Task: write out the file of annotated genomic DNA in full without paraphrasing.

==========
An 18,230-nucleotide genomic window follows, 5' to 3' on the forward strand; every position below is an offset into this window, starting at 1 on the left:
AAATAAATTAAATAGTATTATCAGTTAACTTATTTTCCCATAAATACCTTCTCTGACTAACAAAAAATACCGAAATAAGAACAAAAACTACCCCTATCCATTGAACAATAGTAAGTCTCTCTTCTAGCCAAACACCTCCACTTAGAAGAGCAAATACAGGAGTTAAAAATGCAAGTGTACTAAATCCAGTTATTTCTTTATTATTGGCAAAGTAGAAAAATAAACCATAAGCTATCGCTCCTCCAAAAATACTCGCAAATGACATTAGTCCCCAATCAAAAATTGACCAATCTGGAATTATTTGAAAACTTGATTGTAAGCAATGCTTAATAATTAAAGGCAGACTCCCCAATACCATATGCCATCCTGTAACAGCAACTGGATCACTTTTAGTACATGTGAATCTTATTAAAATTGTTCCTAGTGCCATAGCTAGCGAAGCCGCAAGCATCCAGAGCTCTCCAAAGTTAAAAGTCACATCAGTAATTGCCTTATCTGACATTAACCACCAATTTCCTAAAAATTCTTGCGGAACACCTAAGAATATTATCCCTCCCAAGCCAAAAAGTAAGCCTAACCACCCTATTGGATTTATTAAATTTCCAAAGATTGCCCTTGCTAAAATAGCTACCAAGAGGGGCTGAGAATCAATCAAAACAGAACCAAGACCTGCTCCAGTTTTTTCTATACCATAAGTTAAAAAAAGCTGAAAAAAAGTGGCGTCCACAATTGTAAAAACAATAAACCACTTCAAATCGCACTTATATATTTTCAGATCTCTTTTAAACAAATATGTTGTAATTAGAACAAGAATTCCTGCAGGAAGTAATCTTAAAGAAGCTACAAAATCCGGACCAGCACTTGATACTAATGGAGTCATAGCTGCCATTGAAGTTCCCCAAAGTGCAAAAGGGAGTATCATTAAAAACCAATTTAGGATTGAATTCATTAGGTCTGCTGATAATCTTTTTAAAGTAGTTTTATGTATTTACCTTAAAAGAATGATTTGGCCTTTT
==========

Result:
An 18,230-nucleotide genomic window follows, 5' to 3' on the forward strand; every position below is an offset into this window, starting at 1 on the left:
AAATAAATTAAATAGTATTATCAGTTAACTTATTTTCCCATAAATACCTTCTCTGACTAACAAAAAATACCGAAATAAGAACAAAAACTACCCCTATCCATTGAACAATAGTAAGTCTCTCTTCTAGCCAAACACCTCCACTTAGAAGAGCAAATACAGGAGTTAAAAATGCAAGTGTACTAAATCCAGTTATTTCTTTATTATTGGCAAAGTAGAAAAATAAACCATAAGCTATCGCTCCTCCAAAAATACTCGCAAATGACATTAGTCCCCAATCAAAAATTGACCAATCTGGAATTATTTGAAAACTTGATTGTAAGCAATGCTTAATAATTAAAGGCAGACTCCCCAATACCATATGCCATCCTGTAACAGCAACTGGATCACTTTTAGTACATGTGAATCTTATTAAAATTGTTCCTAGTGCCATAGCTAGCGAAGCCGCAAGCATCCAGAGCTCTCCAAAGTTAAAAGTCACATCAGTAATTGCCTTATCTGACATTAACCACCAATTTCCTAAAAATTCTTGCGGAACACCTAAGAATATTATCCCTCCCAAGCCAAAAAGTAAGCCTAACCACCCTATTGGATTTATTAAATTTCCAAAGATTGCCCTTGCTAAAATAGCTACCAAGAGGGGCTGAGAATCAATCAAAACAGAACCAAGACCTGCTCCAGTTTTTTCTATACCATAAGTTAAAAAAAGCTGAAAAAAAGTGGCGTCCACAATTGTAAAAACAATAAACCACTTCAAATCGCACTTATATATTTTCAGATCTCTTTTAAACAAATATGTTGTAATTAGAACAAGAATTCCTGCAGGAAGTAATCTTAAAGAAGCTACAAAATCCGGACCAGCACTTGATACTAATGGAGTCATAGCTGCCATTGAAGTTCCCCAAAGTGCAAAAGGGAGTATCATTAAAAACCAATTTAGGATTGAATTCATTAGGTCTGCTGATAATCTTTTTAAAGTAGTTTTATGTATTTACCTTAAAAGAATGATTTGGCCTTTT